Nah, the film is done exploring the ramifications of life after the Snap after about ten minutes when Ant-Man (Paul Rudd) reappears, finally exiting the Quantum Realm, and rushing to the Avengers complex to convince them all to go on this ridiculous plan where they’d go back in time and steal all of the Infinity Stones before Thanos could get them. The plan is to jump back in time to specific moments where multiple Infinity Stones were in the same location so that they can gather them all using the limited amount of particles they have – or whatever, I dunno, it was technobabble. This leads to a whole lot of time travel which never makes any real sense. I think the film’s time travel results in alternate timelines whenever things are changed, but there’s a lot of confusion about that – even amongst the characters who should know. And a lot of hand-wringing about how changing things in the past is bad, except there are never any actual consequences from using time travel. Nothing really seems to change no matter what they’ve done in the past. So, their excuses for not using Time Travel to save characters who still end up dying or to kill Thanos as a child ring false because we never see any of the actual threats caused by time travel. The movie references Back to the Future two times, but features none of the tension that Back to the Future has as there is never any understanding of what could go wrong from the time traveling – and nothing does go wrong – aside from a small screw up that allows Loki (Tom Hiddleston) to escape directly after the events of The Avengers, but the movie doesn’t actually deal with that. It’s not interested in making its time travel make any kind of sense whatsoever. Just roll with it, I guess.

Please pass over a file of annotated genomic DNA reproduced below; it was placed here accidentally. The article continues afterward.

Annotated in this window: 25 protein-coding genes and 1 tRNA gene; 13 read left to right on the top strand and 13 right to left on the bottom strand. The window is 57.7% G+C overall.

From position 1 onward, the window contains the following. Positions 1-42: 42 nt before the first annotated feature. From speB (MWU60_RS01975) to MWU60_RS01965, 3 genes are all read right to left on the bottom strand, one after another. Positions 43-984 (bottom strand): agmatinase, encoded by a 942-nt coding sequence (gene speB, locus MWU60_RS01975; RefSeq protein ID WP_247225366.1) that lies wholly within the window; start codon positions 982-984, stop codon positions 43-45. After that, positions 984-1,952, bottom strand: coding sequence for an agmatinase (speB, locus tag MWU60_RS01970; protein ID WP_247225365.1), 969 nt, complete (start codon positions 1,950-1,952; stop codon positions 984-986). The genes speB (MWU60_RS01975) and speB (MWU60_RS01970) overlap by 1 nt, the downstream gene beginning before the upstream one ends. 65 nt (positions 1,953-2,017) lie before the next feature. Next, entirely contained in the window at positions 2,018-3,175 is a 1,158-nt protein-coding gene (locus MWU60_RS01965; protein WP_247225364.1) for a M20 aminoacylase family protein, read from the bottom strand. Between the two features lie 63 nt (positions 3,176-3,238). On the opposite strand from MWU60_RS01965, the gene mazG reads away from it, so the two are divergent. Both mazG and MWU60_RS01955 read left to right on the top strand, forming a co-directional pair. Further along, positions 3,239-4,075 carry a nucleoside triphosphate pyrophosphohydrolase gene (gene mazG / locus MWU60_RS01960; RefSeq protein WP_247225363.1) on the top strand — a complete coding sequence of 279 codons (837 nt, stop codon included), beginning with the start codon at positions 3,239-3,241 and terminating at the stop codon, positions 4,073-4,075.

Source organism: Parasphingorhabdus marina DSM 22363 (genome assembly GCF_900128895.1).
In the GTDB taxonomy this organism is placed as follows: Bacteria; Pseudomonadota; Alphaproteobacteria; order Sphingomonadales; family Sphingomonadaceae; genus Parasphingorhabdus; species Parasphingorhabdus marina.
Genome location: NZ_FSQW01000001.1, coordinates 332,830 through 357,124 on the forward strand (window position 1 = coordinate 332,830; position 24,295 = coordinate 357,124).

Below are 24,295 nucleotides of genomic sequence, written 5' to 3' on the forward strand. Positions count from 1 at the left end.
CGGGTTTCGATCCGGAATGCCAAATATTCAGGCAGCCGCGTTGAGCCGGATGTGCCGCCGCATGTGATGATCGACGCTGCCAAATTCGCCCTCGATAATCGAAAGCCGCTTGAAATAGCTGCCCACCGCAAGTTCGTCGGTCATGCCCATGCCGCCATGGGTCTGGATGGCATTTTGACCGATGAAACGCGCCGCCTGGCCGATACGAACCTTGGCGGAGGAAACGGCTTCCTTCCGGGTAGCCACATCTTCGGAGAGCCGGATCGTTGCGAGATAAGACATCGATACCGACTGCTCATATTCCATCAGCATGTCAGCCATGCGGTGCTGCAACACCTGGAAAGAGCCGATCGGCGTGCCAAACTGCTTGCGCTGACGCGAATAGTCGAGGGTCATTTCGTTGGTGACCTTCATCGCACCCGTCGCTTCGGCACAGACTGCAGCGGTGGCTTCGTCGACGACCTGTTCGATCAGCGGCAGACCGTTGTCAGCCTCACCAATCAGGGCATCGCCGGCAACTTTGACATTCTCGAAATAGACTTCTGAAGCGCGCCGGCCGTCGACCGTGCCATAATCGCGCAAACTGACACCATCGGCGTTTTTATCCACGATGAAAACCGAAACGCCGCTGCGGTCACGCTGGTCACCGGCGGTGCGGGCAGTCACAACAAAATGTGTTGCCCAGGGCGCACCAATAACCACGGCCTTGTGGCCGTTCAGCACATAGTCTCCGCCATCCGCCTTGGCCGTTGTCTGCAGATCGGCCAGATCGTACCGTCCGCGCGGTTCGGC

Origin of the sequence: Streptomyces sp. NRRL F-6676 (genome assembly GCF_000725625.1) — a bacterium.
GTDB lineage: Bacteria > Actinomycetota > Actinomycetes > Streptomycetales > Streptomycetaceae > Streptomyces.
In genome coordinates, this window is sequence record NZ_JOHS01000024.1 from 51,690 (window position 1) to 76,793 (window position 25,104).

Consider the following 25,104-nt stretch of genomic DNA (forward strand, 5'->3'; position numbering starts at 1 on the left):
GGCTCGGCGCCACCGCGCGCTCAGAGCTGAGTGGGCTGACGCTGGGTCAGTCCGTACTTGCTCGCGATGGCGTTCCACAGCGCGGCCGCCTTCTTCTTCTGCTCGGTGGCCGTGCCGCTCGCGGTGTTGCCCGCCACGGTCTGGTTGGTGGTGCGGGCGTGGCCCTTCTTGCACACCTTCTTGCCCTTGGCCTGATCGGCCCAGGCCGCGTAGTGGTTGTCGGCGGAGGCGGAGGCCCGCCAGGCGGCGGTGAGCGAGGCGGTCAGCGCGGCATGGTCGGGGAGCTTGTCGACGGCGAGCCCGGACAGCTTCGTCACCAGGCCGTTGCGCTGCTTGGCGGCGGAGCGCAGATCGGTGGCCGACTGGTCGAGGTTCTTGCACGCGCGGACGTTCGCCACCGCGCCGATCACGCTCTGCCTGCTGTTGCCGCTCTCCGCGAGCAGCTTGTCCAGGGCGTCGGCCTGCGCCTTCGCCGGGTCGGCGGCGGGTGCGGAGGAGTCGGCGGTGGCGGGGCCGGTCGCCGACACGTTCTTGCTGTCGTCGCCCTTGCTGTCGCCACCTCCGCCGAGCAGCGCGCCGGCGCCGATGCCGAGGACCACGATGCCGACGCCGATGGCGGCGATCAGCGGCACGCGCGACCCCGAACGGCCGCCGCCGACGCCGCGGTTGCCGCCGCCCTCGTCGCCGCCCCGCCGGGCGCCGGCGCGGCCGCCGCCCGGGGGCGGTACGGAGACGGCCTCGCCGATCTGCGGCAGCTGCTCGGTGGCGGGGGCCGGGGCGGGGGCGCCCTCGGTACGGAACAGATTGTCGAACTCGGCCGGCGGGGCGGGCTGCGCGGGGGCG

The movie really stops making any lick of sense after the first hour and a half, or so. The Avengers are able to get all of the stones – though suffering the loss of Natasha, who literally kills herself so Clint can get the Soul Stone; a death that is so dumb and insulting that it somehow tops how Gamora was fridged in Infinity War – but Thanos (from the past) ends up finding out about it (through a past version of Nebula, whose neural network accidentally hooks up with the present-day Nebula’s neural network – yes, it’s as dumb as it sounds) and captures the present day Nebula, switching her out with the past version. They all arrive back in the 5-years-after-the-Snap present where Tony and Bruce make a new Infinity Gauntlet and Hulk is able to snap his fingers, reversing the Snap (though we don’t really learn he’s succeeded until a bit later). Then, past-Nebula directs Thanos to attack the Avengers Complex, setting up the final battle at the end of the film – but that battle really didn’t need to happen. The Avengers already defeated Thanos once in the film, literally killing him. It’s really lazy writing to finagle such a ridiculous excuse to get them to fight him again. Especially since they successfully reverse the Snap before the fight even begins, thereby robbing the battle of any real tension. There are no stakes – all the victims of the Snap have been saved already, so it’s obvious they’ll defeat Thanos.